Now, moonflowers are a pill, the blossoms are moving as you shoot so if you have all manner of lighting setup (especially my cheapie tungsten softboxes!!!) you have to work very quickly. The things literally recoil from light. So... there's another practical reason to push, just so that you can get a reasonably fast shutter speed! Any moonflowers shots I've done, I had maybe 5-10 sec to get it done before the blossom was objecting to my lights. Magnolias are way easier!!!
    Last edited by keithwms; 05-09-2009 at 09:48 AM. Click to view previous post history.
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  6. #16

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    Quote Originally Posted by keithwms View Post
    I'd say Per is the grandmaster of this effect, check out his stuff and see if you don't agree. You can get the impression of rough, hard steel or foil-like reflectance, depending on what he wants to convey.

    Actually, that reminds me, I have another moonflower shot with an entirely different impression (I think), it was on slide film and the general consensus is that it looks more like sandy landscape or an abstract figure... not metallic at all. But actually the lighting setup was identical. And right now I have before me another neg that looks, to my eye, more metallic. These are very versatile blossoms!

    Now, moonflowers are a pill, the blossoms are moving as you shoot so if you have all manner of lighting setup (especially my cheapie tungsten softboxes!!!) you have to work very quickly. The things literally recoil from light. So... there's another practical reason to push, just so that you can get a reasonably fast shutter speed! Any moonflowers shots I've done, I had maybe 5-10 sec to get it done before the blossom was objecting to my lights. Magnolias are way easier!!!
    So Who is Per and where can his work?

    About the flowers, thanks for reminding me how much and why I love the Convolvulaceae ! Anyway, I really like that picture of the moon flower...
    Will you be shooting it again this year?

  7. #17
    keithwms's Avatar
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    Per= Per Volquartz. Actually there are several ways to meet and work with him, he arranges some shoots and he also welcomes people to his darkroom.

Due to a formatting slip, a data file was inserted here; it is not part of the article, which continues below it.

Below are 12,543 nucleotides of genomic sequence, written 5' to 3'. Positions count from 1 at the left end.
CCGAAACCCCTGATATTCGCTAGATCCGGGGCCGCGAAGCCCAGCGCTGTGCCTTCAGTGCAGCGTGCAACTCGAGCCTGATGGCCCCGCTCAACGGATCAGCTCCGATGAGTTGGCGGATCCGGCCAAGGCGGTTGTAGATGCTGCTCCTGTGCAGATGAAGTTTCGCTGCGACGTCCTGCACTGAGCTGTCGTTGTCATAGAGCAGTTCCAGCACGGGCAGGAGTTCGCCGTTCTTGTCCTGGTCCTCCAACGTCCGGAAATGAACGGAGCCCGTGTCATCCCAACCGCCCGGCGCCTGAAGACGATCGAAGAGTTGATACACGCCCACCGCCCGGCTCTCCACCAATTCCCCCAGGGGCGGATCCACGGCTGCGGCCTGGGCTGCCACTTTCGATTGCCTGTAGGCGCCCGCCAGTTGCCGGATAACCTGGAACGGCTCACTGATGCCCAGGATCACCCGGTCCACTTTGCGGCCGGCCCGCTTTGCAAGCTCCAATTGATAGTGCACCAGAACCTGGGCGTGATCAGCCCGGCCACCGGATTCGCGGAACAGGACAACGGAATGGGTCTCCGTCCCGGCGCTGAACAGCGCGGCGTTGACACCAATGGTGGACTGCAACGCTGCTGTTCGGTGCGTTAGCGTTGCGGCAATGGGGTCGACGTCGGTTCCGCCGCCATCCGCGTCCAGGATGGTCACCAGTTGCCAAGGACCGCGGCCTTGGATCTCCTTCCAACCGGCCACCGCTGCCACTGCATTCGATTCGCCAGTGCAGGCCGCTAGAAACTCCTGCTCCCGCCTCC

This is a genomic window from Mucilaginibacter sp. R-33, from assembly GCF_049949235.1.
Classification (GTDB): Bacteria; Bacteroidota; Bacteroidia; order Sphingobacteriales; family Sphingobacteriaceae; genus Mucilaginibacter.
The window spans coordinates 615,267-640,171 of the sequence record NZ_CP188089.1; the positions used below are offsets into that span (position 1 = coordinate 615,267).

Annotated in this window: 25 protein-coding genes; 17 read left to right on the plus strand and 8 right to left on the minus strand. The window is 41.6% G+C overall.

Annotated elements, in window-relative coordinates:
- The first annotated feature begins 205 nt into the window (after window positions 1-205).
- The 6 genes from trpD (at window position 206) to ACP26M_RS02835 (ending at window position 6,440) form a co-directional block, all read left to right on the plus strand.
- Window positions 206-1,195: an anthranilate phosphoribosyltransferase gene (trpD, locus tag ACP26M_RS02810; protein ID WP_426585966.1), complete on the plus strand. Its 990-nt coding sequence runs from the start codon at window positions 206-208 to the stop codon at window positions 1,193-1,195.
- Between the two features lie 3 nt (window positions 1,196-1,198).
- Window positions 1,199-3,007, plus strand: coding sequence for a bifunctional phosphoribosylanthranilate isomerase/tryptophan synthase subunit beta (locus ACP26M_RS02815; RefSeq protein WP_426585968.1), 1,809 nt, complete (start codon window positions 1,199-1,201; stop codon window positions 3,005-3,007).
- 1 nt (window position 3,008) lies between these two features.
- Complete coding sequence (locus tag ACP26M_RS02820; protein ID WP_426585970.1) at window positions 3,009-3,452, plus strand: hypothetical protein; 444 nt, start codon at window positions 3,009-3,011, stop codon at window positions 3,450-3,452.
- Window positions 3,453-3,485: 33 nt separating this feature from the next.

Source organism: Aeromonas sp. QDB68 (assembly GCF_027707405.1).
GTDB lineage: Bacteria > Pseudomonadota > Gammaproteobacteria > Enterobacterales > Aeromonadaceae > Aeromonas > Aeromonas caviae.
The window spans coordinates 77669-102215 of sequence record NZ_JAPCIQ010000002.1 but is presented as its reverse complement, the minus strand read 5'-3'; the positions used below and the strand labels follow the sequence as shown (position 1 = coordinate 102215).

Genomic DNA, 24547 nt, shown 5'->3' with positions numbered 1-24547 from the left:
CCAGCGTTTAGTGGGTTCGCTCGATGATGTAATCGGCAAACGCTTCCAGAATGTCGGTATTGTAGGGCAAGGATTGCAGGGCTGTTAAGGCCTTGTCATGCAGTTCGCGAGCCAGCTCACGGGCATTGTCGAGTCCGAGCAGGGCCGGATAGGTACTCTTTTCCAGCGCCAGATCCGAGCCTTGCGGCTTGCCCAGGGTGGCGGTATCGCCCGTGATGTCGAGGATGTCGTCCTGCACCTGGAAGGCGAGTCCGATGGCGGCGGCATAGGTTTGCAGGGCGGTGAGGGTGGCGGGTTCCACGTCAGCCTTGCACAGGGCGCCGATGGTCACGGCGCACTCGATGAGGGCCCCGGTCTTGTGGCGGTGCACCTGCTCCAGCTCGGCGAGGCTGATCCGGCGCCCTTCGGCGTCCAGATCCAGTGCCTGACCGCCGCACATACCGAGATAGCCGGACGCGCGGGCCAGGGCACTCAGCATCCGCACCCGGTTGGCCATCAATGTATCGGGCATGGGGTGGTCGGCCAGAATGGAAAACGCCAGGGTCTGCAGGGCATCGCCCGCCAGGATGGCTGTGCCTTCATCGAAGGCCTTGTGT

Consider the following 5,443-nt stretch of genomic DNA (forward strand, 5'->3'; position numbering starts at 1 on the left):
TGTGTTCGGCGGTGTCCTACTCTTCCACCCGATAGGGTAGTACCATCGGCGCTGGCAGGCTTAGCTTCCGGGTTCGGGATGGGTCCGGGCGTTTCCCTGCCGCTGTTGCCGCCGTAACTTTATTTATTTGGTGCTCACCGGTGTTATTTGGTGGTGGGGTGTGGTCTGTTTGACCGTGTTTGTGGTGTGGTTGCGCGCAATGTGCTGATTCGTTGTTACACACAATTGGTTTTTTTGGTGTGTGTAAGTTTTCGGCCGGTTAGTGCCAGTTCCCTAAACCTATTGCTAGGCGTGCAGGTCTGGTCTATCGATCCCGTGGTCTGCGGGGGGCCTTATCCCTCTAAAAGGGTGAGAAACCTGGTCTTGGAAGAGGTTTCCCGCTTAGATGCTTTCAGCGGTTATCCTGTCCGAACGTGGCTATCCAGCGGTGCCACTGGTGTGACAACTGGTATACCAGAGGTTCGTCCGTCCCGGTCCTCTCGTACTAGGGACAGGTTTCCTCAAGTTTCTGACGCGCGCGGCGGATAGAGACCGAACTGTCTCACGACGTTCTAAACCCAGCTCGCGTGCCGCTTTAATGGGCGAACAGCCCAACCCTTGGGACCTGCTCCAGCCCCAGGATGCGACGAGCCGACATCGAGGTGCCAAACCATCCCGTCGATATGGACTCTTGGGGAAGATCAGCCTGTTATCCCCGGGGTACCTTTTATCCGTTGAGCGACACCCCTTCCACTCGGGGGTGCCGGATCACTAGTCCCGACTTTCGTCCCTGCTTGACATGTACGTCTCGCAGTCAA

Moonflowers, yes, I will continue my love affair with them, although I really should try to diversify my floral portfolio a bit I am quite annoyed that the wisteria season came and went so quickly this year, I had big plans and then the rains came... and came... and came... and the wisteria blossomed and vanished in a few days.
    "Only dead fish follow the stream"

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  8. #18
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    Keith- could please explain "shallow lighting" to me? It seems that if you shine a light on something, it's either there or not....? Do you mean a light very close to the subject, or far away so little shadow is cast?

    Thanks,
    Tim
    If only we could pull out our brains and use only our eyes. P. Picasso

    http://www.timbowlesphotography.com

  9. #19
    keithwms's Avatar
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    Tim, by 'shallow light' I mean a light source [almost] 90 degrees from the lens axis, roughly parallel to the focal plane of the subject. Shallow light creates contrast between the hills and valleys of your subject.

    [This approach is roughly analogous to Rembrandt lighting that is commonly used in portraiture. Recall that a Rembrandt light is high and shallow to the plane of the subject's face, thus producing characteristic shadowing on the face]

    With almost every flower subject I have a well-diffused front light- often a big softbox very close to the subject. This is the "fill" light. I also usually have a shallow, texture light, which is typically not diffused and placed very shallow to the subject. The ratio of these two lights controls how strongly the surface texture is emphasized

    Here is a typical example with a shallow light setup. I don't think I had any fill in this case, just two shallow softboxes. The shallow light picks out the ridges on the leaves, throws some shadows to separate the petals, and makes a 3D-ish bowl effect on the petals (I allege)....

    http://keithwilliamsphoto.net/Closer.../Magnolia.html
    "Only dead fish follow the stream"

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  10. #20
    timbo10ca's Avatar
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    Awesome- thanks!

    Quote Originally Posted by keithwms View Post
    Tim, by 'shallow light' I mean a light source [almost] 90 degrees from the lens axis, roughly parallel to the focal plane of the subject. Shallow light creates contrast between the hills and valleys of your subject.

    [This approach is roughly analogous to Rembrandt lighting that is commonly used in portraiture. Recall that a Rembrandt light is high and shallow to the plane of the subject's face, thus producing characteristic shadowing on the face]

    With almost every flower subject I have a well-diffused front light- often a big softbox very close to the subject. This is the "fill" light. I also usually have a shallow, texture light, which is typically not diffused and placed very shallow to the subject. The ratio of these two lights controls how strongly the surface texture is emphasized

    Here is a typical example with a shallow light setup. I don't think I had any fill in this case, just two shallow softboxes. The shallow light picks out the ridges on the leaves, throws some shadows to separate the petals, and makes a 3D-ish bowl effect on the petals (I allege)....

    http://keithwilliamsphoto.net/Closer.../Magnolia.html
    If only we could pull out our brains and use only our eyes. P. Picasso

    http://www.timbowlesphotography.com